The Woman Who Wanted to Go Home

March on the coast was cool and cloudy. Isolated and damaged, she waited again for her sister to visit as promised for the last 3 years. Then the attack happened, internet intermittent and communications screeched to a grind. Her face hurt and getting away to safety was a priority. No one was coming to help. The limited times for communication were not used for trying to sell her furniture, there was seldom time to reach for help. The loss was substantial, but she believed that going home was going to be worth it. Family was waiting; or so she thought.

The voices on the other end of a newly initiated cell service was to keep her safe on the journey. Nerve wracking winds were the cause for a white-knuckled grip on the steering wheel. Home. Many with a brain injury became angry people. Not so for her. Scared, hurt, disappointed. Yes. Angry, no.

Arriving home was not what was expected or even intimated. She was immediately an imposition, ‘unwanted’ reverberated though her head. She was not well. But how could she tell them what was happening inside her head and heart. She had a concussion and trying to explain was difficult enough. Trying to look normal, she stuck to simple things to do and say.

Upon arrival in Illinois, her sense of loss was profound. Every African male had the same accent as the attacker. Even the emergency room was unsafe. There was not even a number to call her long lost aunt or cousins for safety. She fled. Back down the road she collapsed. Bed bugs in the dingy hotel, no one to talk her to safety.

The rational of the Ozarks won out. There was no assistance for her and she would only be a burden for her family. Financially destitute, even asking for healthy food and a dentist to fix the damaged tooth would have been met with disdain.But the process to speak up was so difficult for her. Too many slaps down can break anyone.

That is not how she wanted to be returning home, a burden. Already being informed that Sister was not going to be there very often, the sense of drowning closed in. She dutifully went away. Days later after receiving notice that the long separated cousins were connecting, she wept.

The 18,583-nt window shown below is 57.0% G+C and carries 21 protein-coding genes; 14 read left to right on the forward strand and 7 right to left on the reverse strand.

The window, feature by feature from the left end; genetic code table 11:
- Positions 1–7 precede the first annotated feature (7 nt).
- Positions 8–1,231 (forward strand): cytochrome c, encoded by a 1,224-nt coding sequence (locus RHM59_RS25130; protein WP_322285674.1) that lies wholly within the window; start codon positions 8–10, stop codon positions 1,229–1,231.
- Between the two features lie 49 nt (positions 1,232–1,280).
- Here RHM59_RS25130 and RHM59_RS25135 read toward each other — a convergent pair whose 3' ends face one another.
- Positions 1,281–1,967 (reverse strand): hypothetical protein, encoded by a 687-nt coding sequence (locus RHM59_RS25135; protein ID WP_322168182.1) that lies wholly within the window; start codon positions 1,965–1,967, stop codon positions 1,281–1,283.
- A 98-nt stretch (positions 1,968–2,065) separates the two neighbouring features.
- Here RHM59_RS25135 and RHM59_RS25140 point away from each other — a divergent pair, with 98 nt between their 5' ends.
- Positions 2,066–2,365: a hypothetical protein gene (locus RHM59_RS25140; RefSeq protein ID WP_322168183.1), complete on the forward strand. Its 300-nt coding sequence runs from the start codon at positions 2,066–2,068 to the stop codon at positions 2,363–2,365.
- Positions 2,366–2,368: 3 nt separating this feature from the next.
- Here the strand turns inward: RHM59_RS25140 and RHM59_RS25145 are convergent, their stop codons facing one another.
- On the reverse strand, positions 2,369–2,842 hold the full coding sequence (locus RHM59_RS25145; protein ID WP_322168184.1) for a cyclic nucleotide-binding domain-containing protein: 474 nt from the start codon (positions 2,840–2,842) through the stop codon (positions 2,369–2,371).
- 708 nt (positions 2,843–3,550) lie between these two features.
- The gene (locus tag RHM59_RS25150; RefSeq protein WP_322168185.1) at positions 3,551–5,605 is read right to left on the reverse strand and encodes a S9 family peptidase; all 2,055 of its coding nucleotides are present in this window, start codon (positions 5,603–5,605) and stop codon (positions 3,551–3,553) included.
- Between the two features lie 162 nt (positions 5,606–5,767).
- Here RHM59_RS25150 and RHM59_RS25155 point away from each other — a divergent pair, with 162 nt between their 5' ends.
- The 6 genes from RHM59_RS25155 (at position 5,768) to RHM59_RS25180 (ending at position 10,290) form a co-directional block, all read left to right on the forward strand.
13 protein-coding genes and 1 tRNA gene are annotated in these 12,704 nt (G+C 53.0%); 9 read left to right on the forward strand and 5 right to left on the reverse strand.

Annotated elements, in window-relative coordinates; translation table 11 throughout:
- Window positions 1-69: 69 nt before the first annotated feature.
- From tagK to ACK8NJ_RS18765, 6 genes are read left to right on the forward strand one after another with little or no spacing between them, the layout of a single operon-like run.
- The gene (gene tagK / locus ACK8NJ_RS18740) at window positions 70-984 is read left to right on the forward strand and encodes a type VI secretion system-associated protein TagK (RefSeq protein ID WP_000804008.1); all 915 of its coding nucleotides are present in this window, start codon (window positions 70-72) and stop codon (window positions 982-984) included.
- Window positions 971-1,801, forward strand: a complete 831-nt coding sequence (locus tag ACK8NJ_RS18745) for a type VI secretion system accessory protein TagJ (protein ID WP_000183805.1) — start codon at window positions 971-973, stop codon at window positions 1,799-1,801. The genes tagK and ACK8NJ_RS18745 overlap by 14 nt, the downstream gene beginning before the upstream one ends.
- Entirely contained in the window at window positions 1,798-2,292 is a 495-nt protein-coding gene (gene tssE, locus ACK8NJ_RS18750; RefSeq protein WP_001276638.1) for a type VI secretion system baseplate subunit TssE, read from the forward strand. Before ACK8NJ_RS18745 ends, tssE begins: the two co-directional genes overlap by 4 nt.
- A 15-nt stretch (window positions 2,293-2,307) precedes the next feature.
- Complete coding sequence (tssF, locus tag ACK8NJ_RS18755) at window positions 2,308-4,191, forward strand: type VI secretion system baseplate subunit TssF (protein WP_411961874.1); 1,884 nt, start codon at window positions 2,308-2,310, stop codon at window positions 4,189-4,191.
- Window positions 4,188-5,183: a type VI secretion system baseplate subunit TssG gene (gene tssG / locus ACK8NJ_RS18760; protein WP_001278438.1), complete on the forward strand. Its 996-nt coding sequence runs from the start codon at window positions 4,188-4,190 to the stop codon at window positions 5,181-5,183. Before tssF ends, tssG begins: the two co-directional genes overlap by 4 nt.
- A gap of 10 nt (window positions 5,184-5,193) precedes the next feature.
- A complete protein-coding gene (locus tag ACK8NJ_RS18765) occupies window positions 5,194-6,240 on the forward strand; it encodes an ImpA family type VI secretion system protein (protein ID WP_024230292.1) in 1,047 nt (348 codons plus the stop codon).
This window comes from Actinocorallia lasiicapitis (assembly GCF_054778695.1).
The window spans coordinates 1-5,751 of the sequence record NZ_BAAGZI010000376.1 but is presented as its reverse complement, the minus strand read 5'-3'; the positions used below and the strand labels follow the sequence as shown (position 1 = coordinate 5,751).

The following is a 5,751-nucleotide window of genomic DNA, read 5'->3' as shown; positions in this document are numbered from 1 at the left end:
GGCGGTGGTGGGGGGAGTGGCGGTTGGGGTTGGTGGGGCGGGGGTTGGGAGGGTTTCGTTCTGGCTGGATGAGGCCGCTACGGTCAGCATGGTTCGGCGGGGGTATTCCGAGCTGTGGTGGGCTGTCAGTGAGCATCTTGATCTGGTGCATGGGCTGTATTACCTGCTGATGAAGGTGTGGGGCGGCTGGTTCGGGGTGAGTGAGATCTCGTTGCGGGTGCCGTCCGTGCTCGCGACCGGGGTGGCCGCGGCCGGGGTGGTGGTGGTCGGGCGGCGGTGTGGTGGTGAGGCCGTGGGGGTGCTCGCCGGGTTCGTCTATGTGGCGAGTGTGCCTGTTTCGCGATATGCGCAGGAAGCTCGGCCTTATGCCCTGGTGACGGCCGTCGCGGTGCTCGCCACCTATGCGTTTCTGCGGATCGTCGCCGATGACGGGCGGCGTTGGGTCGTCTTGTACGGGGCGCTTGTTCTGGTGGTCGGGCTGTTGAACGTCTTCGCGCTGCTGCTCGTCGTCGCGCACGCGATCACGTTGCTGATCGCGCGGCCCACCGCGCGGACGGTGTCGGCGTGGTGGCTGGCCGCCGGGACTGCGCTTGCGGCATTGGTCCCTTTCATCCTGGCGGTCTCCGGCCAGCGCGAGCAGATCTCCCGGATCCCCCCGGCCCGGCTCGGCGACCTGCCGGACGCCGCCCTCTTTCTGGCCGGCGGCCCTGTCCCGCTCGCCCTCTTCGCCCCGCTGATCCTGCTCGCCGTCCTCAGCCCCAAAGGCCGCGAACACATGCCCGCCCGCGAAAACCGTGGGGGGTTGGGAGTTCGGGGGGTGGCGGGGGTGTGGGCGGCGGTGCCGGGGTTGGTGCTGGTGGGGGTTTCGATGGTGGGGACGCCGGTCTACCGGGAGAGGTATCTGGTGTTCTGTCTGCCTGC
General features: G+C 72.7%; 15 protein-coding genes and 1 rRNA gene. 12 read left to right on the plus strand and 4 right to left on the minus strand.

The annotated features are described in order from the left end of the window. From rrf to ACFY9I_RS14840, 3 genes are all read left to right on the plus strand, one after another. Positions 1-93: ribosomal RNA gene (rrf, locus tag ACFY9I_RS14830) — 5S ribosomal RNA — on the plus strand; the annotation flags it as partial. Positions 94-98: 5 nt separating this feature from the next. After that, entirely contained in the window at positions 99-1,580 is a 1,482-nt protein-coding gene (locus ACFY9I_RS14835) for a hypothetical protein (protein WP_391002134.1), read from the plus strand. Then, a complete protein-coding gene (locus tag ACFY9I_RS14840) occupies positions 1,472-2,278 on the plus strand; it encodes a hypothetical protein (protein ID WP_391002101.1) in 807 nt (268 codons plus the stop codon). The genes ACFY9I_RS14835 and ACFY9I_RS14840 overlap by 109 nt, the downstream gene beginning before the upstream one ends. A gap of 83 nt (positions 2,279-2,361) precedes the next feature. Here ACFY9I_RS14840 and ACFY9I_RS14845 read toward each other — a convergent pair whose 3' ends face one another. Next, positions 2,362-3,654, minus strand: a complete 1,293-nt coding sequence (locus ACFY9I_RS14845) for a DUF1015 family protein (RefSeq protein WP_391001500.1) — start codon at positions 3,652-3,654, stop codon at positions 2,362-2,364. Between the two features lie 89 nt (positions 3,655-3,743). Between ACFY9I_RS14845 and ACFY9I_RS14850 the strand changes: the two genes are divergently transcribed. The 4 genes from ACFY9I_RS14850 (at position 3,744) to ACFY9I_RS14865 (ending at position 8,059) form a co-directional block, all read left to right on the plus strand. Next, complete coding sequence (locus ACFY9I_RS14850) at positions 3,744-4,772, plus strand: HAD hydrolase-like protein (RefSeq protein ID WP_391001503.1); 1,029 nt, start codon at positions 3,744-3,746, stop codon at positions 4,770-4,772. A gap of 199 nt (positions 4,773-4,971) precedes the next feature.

You see, years of being told to take her light to the den (her music) and finding that nobody knew that she had been hurt 5 years into a brain injury, was perplexing. How could being told she was loved compute? She was just a conspiracy theorist. They could not see the historian and researcher. Why bother, she would never be a paper-plate, pre-mixed, CNN devotee.

To this day, she believes that her skills and experiences can help others. But the voice of her sister is a deafening silence. Twenty-two hundred miles and now she is no longer called on holidays. The silence given by Aunt (never being told why or given opportunity to heal) now is given by Sister.

Oh, she was ready to be home. In spite of the lifetime of torture and ignore, she was ready to be home. She daydreamed of the possibilities even though a fear of being relegated to the back room, down the street or left alone was keen. She not only needed acceptance, she wanted to share so much love that had no where to go. Working for governments was over and seems her inventions would go unnoticed. Were they afraid of her rocking the boat and taking a morsel of someone’s attention? Smart was never wanted. She spent decades wishing she were small. It didn’t work.

Yes, she would have worn the pearls again. But just that question and ensuing silence took the wind. She will never have the strength of spirit to love, laugh or live now. She boxed them up in tears with a loving note that said to call and she would tell her which earrings were the topaz, etc. There was no call. Not even the stories of her jewels were welcome. How can a sense of self and value survive this loss. She wished someone would have said welcome, you belong here.

She is pleased Sister has found the cousins (too late for herself). Sister will need their support. Keeping her sense of ‘right’ intact. One linked her on Face Book, but not a word hello noting they were offering help as a way of life. She wished she was stronger after the long journey. She would have asked for help. She wished for the confidence of her Admin/IT career and moreover, the confidence of the poet, musician and inventor inside that knew she was lovable, smart and funny. She was just lost and unwanted from birth. Seems the love of a challenging God was all she would come to know.

Nobody will know her stories, they will just wear her stones. The sadness contained will wear away by sitting in Sister’s closet waiting to be passed to the many daughters that could never get to know the woman who wanted to come home.

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